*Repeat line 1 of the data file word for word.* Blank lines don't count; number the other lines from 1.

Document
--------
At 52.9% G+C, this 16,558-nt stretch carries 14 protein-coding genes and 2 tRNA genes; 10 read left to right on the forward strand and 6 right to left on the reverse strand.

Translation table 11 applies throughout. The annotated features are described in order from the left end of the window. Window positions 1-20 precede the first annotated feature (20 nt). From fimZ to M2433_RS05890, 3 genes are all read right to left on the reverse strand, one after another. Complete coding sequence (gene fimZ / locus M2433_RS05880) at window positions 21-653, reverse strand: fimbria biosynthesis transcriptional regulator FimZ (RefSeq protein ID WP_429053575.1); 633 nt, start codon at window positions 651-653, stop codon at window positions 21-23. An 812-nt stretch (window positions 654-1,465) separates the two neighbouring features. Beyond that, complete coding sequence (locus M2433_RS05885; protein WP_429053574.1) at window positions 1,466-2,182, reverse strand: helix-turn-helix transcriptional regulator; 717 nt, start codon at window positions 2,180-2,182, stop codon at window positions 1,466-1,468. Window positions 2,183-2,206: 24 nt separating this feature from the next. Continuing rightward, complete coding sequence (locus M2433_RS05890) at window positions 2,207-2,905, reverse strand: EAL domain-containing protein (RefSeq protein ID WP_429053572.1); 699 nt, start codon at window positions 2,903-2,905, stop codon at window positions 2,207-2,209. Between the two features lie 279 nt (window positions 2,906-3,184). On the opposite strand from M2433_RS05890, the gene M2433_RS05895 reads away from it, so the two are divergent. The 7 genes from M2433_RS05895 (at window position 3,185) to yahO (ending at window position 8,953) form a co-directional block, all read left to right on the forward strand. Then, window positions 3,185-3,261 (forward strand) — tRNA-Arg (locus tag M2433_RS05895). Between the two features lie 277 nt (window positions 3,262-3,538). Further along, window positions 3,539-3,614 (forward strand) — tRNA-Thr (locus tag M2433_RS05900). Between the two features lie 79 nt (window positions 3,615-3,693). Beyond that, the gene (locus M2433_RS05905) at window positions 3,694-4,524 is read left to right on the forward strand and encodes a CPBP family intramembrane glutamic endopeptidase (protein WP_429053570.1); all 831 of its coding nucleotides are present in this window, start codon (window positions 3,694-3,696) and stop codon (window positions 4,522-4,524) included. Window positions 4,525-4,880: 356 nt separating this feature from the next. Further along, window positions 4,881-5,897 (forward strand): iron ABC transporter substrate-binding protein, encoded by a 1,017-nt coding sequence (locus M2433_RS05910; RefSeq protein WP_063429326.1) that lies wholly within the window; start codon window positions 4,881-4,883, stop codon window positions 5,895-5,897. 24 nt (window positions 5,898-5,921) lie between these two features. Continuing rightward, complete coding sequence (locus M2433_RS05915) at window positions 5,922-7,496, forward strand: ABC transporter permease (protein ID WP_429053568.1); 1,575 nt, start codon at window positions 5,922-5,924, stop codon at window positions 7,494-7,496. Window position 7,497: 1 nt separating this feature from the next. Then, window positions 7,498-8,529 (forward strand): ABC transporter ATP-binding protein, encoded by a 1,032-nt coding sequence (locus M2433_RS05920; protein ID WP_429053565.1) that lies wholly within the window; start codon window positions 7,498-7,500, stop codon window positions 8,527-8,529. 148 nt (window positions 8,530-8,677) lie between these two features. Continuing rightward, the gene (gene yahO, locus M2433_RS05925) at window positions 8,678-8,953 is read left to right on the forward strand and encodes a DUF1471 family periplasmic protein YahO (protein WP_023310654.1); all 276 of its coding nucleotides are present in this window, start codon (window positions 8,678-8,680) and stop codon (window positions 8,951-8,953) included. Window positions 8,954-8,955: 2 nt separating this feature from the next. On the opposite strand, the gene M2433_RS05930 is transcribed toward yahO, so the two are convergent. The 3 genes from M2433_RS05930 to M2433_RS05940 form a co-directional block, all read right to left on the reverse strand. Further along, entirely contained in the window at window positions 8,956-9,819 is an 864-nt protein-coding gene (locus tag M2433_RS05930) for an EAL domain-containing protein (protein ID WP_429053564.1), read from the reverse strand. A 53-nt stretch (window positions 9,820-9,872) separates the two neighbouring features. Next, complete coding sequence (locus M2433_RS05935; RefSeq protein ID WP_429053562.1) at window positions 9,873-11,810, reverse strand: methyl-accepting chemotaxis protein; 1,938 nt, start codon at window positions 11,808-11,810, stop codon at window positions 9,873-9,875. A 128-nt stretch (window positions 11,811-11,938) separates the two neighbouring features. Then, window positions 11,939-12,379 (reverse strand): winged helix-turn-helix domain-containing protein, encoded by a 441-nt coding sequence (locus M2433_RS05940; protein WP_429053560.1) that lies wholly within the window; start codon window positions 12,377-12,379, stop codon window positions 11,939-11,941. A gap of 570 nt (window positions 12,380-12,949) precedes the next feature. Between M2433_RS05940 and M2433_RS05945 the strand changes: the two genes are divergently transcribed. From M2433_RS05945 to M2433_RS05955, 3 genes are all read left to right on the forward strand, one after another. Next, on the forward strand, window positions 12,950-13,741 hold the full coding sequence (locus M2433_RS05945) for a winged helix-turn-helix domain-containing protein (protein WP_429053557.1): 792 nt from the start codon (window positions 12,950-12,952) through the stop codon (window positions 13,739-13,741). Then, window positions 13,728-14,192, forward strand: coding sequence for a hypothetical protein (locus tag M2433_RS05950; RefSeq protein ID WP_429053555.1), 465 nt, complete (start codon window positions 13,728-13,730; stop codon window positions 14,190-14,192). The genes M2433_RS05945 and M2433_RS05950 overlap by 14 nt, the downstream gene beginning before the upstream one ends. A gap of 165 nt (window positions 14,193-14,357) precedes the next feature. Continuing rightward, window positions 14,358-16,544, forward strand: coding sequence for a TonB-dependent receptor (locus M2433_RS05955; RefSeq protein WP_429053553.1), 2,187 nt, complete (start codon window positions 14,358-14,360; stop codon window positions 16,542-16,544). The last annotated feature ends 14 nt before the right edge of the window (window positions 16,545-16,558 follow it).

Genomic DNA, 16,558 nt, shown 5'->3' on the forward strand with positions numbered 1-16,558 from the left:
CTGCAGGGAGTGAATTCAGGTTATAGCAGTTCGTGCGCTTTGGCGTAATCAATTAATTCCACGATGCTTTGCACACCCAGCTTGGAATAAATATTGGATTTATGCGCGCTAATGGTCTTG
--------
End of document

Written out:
At 52.9% G+C, this 16,558-nt stretch carries 14 protein-coding genes and 2 tRNA genes; 10 read left to right on the forward strand and 6 right to left on the reverse strand.